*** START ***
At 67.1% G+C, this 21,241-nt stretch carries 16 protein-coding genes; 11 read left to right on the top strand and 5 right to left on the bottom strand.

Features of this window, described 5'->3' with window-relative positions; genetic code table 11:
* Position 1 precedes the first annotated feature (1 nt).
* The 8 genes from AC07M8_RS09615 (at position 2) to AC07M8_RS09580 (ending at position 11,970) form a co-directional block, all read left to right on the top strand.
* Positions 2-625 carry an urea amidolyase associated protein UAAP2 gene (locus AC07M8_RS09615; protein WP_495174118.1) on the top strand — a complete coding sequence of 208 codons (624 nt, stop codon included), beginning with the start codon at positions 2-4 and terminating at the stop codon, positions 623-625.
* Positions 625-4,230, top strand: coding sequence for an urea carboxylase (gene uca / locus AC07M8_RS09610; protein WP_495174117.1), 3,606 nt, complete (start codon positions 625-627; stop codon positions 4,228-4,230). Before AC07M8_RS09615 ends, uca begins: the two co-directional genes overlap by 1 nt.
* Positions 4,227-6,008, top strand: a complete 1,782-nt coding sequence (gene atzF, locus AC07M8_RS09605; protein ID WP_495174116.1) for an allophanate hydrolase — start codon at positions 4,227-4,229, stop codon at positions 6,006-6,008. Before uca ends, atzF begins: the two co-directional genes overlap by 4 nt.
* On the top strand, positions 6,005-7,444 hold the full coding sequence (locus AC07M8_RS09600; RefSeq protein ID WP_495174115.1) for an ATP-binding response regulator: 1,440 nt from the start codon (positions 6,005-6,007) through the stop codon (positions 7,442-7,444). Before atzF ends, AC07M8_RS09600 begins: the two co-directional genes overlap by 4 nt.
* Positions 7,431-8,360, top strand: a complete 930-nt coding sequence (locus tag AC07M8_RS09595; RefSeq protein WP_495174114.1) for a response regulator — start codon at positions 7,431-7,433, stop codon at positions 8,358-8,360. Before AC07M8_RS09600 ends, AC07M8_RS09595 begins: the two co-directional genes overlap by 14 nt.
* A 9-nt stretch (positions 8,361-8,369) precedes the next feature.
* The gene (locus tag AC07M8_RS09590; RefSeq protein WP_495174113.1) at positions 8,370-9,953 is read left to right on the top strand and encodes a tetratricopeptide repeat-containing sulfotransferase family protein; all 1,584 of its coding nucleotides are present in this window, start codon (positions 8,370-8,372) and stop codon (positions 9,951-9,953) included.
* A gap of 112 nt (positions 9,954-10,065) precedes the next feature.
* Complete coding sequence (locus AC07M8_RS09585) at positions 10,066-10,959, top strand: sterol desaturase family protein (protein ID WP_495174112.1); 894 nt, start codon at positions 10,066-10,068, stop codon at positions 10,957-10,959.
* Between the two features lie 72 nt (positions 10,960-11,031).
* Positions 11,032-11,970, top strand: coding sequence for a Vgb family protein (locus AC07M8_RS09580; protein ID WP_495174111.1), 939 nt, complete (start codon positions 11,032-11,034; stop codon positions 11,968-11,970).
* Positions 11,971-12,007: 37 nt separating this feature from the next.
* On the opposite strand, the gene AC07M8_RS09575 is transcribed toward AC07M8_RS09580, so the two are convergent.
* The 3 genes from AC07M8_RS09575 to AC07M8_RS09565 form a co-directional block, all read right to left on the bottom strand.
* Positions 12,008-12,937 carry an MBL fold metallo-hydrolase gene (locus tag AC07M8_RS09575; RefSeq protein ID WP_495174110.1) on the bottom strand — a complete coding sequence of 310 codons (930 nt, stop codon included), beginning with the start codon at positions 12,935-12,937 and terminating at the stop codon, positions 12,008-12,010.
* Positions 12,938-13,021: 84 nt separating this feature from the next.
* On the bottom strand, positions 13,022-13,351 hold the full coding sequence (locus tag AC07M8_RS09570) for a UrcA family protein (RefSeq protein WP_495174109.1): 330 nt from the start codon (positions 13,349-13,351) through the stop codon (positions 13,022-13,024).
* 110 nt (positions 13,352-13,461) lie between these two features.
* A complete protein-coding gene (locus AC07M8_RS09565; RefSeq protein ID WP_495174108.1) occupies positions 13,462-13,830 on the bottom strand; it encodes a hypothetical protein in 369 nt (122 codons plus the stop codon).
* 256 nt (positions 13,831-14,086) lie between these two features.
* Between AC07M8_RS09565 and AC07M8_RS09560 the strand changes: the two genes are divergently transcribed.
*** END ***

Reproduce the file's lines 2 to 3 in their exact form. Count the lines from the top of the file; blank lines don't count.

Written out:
Features of this window, described 5'->3' with window-relative positions; genetic code table 11:
* Position 1 precedes the first annotated feature (1 nt).